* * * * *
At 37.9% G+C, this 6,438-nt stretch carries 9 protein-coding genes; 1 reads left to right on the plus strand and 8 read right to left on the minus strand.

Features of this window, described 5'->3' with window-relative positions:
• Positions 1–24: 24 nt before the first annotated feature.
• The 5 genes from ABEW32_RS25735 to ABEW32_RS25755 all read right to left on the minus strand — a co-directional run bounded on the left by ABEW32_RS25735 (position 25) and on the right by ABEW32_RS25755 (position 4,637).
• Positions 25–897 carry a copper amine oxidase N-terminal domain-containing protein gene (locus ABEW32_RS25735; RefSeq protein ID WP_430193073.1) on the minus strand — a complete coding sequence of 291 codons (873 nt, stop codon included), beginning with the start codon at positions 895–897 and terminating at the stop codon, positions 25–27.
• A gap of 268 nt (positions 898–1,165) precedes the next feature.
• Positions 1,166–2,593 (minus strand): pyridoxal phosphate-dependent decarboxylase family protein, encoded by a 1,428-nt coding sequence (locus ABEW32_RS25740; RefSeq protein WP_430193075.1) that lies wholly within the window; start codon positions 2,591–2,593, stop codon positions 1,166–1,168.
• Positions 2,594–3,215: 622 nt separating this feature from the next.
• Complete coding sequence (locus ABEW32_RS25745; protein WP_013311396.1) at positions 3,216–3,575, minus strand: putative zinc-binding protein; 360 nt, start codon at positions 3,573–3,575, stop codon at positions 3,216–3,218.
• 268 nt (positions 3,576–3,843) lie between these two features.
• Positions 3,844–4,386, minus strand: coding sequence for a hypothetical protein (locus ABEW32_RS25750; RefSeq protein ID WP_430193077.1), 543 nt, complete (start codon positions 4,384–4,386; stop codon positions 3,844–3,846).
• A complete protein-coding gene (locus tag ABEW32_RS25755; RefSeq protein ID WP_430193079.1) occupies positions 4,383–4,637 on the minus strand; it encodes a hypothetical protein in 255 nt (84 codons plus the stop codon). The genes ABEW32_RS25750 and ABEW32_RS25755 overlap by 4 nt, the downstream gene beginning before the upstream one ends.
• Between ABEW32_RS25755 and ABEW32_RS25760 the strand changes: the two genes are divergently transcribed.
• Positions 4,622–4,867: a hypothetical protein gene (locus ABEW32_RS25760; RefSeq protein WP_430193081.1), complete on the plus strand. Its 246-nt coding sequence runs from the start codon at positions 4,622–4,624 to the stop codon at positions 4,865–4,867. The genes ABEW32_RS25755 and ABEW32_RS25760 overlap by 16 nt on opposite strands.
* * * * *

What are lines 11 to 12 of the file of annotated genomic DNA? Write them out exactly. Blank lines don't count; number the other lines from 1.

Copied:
• Positions 3,844–4,386, minus strand: coding sequence for a hypothetical protein (locus ABEW32_RS25750; RefSeq protein ID WP_430193077.1), 543 nt, complete (start codon positions 4,384–4,386; stop codon positions 3,844–3,846).
• A complete protein-coding gene (locus tag ABEW32_RS25755; RefSeq protein ID WP_430193079.1) occupies positions 4,383–4,637 on the minus strand; it encodes a hypothetical protein in 255 nt (84 codons plus the stop codon). The genes ABEW32_RS25750 and ABEW32_RS25755 overlap by 4 nt, the downstream gene beginning before the upstream one ends.